With an area of almost 150 square kilometres, Venray, a municipality in the north of Limburg, is one of the largest municipalities in the Netherlands. More than half of the land used to be part of the Peel, an area of vital importance for the local farmers. The presence of wide areas of moorland led to the development of sheep farming and related cottage industries, such as the production of yarn, cloth and hats. Sheep produced an average of 2,5 kilograms of wool each per annum, and were therefore a welcome source of secondary income, quite apart from the droppings that they left on the land. At that time sheep were not reared for their meat.
However, the French soldiers who were stationed in Venray from 1794 to 1814 were enthusiastic mutton eaters, and this gave the farmers cause to take another look at the economic value of their animals.
Foundation of the Venray sheep companies
Around 1809 some of the sheep farmers had the idea of driving their sheep to Paris, at that time the capital city of the empire to which they belonged, and offering them for sale. When it became known that this trade was profitable, others soon followed in the pioneers' footsteps. Five farmers pooled their interests and founded a partnership, "De Grote Compagnie" (The big company), which set up an organized trade route between Venray and Paris, with fixed staging posts along the way.
The drive on foot to the markets of Paris took two weeks on average, and ran south of the Peel to Antwerp, and then through the lush pastures along the Schelde to northern France. The herds were collected together in the border village of Warcoing before undertaking the last stage of their journey to Paris.
Expansion of the Venray sheep companies
Initially the partners only drove their own sheep, but within a few years there was a network of buyers in The Netherlands, and Venray became the focus of a trade which saw tens of thousands of sheep being sent to France each year, not only by "De Grote Compagnie", but also by five smaller enterprises.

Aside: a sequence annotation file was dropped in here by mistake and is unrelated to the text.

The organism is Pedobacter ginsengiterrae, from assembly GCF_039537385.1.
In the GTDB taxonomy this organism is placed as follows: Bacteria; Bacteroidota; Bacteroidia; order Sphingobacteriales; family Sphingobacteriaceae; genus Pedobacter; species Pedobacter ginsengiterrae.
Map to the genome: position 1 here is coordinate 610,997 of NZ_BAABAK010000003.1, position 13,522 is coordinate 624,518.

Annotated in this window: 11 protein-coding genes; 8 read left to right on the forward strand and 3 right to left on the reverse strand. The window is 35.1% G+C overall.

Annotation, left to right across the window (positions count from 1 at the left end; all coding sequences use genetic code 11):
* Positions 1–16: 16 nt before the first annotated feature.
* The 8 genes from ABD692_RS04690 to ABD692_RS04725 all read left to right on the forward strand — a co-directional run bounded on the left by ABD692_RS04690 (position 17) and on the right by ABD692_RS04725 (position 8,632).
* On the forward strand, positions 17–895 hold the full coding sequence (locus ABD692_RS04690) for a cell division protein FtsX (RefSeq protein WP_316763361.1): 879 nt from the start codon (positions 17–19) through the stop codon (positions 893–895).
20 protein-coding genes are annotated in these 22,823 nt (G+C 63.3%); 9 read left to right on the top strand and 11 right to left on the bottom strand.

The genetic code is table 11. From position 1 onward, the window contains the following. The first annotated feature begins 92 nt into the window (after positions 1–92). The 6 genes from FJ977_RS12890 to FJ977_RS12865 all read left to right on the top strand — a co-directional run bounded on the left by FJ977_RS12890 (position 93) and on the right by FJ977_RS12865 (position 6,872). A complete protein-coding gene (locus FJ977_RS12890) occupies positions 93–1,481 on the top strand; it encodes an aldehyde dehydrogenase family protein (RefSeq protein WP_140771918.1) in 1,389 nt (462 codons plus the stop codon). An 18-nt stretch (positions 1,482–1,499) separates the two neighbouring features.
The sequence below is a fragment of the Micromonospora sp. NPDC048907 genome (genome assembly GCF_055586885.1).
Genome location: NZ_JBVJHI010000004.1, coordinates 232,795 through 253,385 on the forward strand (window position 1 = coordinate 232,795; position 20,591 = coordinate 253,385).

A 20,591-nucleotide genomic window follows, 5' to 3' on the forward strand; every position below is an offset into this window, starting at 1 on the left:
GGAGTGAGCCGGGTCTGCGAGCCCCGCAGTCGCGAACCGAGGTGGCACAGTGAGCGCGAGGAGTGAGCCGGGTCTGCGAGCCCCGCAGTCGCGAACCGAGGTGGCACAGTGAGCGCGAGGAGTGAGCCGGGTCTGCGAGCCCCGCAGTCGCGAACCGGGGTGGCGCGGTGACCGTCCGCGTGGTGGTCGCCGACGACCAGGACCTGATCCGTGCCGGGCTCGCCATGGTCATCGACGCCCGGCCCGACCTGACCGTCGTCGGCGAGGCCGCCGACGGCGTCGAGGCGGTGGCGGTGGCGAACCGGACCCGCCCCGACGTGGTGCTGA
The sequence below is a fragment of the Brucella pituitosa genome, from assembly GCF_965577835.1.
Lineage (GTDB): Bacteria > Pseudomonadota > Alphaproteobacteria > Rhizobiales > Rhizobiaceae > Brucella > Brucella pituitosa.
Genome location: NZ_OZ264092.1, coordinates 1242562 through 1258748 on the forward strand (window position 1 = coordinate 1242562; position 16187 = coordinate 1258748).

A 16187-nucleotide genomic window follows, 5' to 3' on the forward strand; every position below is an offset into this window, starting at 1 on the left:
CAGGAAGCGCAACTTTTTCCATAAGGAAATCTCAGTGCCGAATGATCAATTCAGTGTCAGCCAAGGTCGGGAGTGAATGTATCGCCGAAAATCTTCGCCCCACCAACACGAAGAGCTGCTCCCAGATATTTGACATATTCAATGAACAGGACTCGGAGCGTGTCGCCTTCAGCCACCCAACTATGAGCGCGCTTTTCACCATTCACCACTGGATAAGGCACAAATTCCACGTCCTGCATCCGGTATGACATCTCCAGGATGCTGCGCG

Under the Raets, Poels, Camps, Trynes and Vorstermans families the business flourished to such a degree that in 1845 a second outlet market, London, was opened up, to which the sheep were transported from ports such as Harlingen, Medemblik, Rotterdam, and Vlissingen.
Dutch sheep farmers were meanwhile unable to cope with the demand, so that ever increasing numbers of German sheep were being bought, and when even this source proved inadequate, representatives of the company travelled to the Ukraine, Denmark and Iceland in circa 1875, and in 1891 a trading office was opened in Buenos Aires, which arranged for the transport of not just live sheep, but also deep-frozen meat to Europe. At the beginning of the 20th century, the meat trade in the slaughterhouses of Paris, London and Antwerp was dominated by Venray businesses, and until the outbreak of World War II they were the most important producers of bacon and tinned ham in Poland, Hungary, and Canada.
Although the smaller sheep companies folded one by one after 1900, "De Grote Compagnie" remained in existence until 1951, when representatives of the eleven participating families from a number of different countries held their final annual gathering in the high-class Swan Hotel in Venray, at the card table of which, 150 years earlier, their joint company had been founded. In the intervening time this initiative had given rise to a host of independent companies. At this gathering the final collective bank balance, a sum of 5,000 guilders, was presented to the parochial church of Venray to finance a new choir stall, which since then serves as a reminder of a unique example of Limburg enterprise. History
- Jan Derix, Limburg, Eisma Publishers, Leeuwarden/Mechelen.